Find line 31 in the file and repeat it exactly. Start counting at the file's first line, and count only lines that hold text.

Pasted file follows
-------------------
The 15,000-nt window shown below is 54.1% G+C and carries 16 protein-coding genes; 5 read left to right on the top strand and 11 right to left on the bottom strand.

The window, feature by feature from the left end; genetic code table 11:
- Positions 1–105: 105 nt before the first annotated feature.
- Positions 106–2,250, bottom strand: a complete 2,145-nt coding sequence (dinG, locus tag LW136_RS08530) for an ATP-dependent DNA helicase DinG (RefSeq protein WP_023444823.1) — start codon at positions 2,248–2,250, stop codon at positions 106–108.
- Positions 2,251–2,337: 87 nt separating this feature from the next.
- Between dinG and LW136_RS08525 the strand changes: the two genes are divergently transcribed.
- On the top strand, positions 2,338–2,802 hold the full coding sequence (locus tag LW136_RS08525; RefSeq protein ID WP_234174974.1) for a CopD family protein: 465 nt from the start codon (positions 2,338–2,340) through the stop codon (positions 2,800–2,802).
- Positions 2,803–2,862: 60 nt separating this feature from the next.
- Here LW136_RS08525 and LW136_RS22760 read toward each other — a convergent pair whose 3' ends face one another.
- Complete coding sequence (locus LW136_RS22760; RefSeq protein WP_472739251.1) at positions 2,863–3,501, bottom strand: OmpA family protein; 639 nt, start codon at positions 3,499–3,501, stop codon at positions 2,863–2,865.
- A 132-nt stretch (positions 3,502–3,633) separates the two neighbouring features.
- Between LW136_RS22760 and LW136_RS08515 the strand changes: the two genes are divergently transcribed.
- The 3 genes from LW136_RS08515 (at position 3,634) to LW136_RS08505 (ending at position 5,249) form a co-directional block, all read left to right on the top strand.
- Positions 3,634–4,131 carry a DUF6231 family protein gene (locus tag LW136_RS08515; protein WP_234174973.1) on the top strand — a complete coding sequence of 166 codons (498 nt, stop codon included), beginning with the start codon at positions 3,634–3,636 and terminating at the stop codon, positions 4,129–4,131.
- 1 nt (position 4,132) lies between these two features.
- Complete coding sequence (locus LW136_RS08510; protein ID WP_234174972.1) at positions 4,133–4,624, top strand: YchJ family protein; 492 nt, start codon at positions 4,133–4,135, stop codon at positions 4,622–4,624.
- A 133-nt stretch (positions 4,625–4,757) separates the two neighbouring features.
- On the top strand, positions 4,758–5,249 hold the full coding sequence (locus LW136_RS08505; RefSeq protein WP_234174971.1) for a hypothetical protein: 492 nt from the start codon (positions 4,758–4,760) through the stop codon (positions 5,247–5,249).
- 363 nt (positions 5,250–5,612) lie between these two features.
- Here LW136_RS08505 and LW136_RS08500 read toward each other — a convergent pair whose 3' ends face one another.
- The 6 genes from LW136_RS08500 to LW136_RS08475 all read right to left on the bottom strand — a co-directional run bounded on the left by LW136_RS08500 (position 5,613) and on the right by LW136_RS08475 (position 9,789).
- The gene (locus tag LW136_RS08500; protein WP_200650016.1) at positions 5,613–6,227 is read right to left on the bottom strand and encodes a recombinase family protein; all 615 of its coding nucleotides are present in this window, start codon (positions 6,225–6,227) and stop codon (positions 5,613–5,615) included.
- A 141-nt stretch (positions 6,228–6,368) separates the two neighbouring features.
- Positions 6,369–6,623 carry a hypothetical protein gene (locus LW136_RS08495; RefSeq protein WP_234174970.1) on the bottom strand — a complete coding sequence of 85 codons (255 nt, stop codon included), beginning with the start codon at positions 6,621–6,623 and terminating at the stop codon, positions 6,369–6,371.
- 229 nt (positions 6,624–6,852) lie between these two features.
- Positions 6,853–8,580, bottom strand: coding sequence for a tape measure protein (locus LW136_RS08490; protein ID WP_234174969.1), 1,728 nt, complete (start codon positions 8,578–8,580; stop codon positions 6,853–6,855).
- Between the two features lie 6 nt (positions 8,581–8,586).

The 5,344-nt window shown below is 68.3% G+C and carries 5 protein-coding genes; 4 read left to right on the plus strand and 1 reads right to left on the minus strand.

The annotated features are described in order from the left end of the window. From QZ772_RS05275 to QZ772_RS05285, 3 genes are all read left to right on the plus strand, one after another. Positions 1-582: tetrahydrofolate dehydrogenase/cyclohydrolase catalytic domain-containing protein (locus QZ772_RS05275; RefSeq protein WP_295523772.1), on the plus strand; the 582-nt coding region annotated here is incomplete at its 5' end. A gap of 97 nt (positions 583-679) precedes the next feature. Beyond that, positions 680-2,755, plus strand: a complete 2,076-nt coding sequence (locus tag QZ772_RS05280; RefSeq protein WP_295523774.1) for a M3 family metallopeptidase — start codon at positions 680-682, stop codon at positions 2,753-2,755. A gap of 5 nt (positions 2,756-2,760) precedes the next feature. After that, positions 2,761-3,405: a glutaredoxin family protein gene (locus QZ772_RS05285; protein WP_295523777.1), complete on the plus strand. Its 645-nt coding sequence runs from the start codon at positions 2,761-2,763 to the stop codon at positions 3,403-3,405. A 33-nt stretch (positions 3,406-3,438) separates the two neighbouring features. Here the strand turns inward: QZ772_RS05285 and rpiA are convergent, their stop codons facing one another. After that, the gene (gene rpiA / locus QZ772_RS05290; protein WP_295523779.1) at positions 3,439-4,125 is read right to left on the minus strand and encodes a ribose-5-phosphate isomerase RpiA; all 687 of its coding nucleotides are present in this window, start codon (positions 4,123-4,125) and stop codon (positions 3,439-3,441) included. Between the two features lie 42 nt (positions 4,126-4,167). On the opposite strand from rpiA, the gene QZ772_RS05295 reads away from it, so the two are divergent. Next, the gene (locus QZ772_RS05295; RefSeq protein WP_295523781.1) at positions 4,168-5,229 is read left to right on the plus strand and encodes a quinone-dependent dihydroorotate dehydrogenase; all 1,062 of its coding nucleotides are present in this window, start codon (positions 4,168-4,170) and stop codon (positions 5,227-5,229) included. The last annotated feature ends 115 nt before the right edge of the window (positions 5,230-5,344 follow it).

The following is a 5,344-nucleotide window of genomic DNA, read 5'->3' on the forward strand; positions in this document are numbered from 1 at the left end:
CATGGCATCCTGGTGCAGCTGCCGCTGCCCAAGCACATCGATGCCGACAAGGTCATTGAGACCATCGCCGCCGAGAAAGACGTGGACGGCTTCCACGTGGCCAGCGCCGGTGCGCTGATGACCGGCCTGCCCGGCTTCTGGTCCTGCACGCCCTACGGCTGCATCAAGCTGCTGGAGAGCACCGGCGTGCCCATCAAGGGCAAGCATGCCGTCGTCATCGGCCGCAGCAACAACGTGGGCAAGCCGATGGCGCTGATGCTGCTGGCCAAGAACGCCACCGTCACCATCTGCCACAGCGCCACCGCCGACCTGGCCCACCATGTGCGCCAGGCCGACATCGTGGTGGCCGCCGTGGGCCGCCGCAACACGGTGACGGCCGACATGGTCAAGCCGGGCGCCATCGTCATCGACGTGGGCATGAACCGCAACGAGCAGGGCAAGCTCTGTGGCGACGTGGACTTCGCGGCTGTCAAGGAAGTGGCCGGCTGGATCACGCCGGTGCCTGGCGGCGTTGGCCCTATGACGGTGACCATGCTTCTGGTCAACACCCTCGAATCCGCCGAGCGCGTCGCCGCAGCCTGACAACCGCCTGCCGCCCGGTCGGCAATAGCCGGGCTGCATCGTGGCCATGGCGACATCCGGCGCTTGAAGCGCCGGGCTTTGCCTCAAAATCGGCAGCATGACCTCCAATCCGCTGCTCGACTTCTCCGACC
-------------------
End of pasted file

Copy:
CATGGCATCCTGGTGCAGCTGCCGCTGCCCAAGCACATCGATGCCGACAAGGTCATTGAGACCATCGCCGCCGAGAAAGACGTGGACGGCTTCCACGTGGCCAGCGCCGGTGCGCTGATGACCGGCCTGCCCGGCTTCTGGTCCTGCACGCCCTACGGCTGCATCAAGCTGCTGGAGAGCACCGGCGTGCCCATCAAGGGCAAGCATGCCGTCGTCATCGGCCGCAGCAACAACGTGGGCAAGCCGATGGCGCTGATGCTGCTGGCCAAGAACGCCACCGTCACCATCTGCCACAGCGCCACCGCCGACCTGGCCCACCATGTGCGCCAGGCCGACATCGTGGTGGCCGCCGTGGGCCGCCGCAACACGGTGACGGCCGACATGGTCAAGCCGGGCGCCATCGTCATCGACGTGGGCATGAACCGCAACGAGCAGGGCAAGCTCTGTGGCGACGTGGACTTCGCGGCTGTCAAGGAAGTGGCCGGCTGGATCACGCCGGTGCCTGGCGGCGTTGGCCCTATGACGGTGACCATGCTTCTGGTCAACACCCTCGAATCCGCCGAGCGCGTCGCCGCAGCCTGACAACCGCCTGCCGCCCGGTCGGCAATAGCCGGGCTGCATCGTGGCCATGGCGACATCCGGCGCTTGAAGCGCCGGGCTTTGCCTCAAAATCGGCAGCATGACCTCCAATCCGCTGCTCGACTTCTCCGACC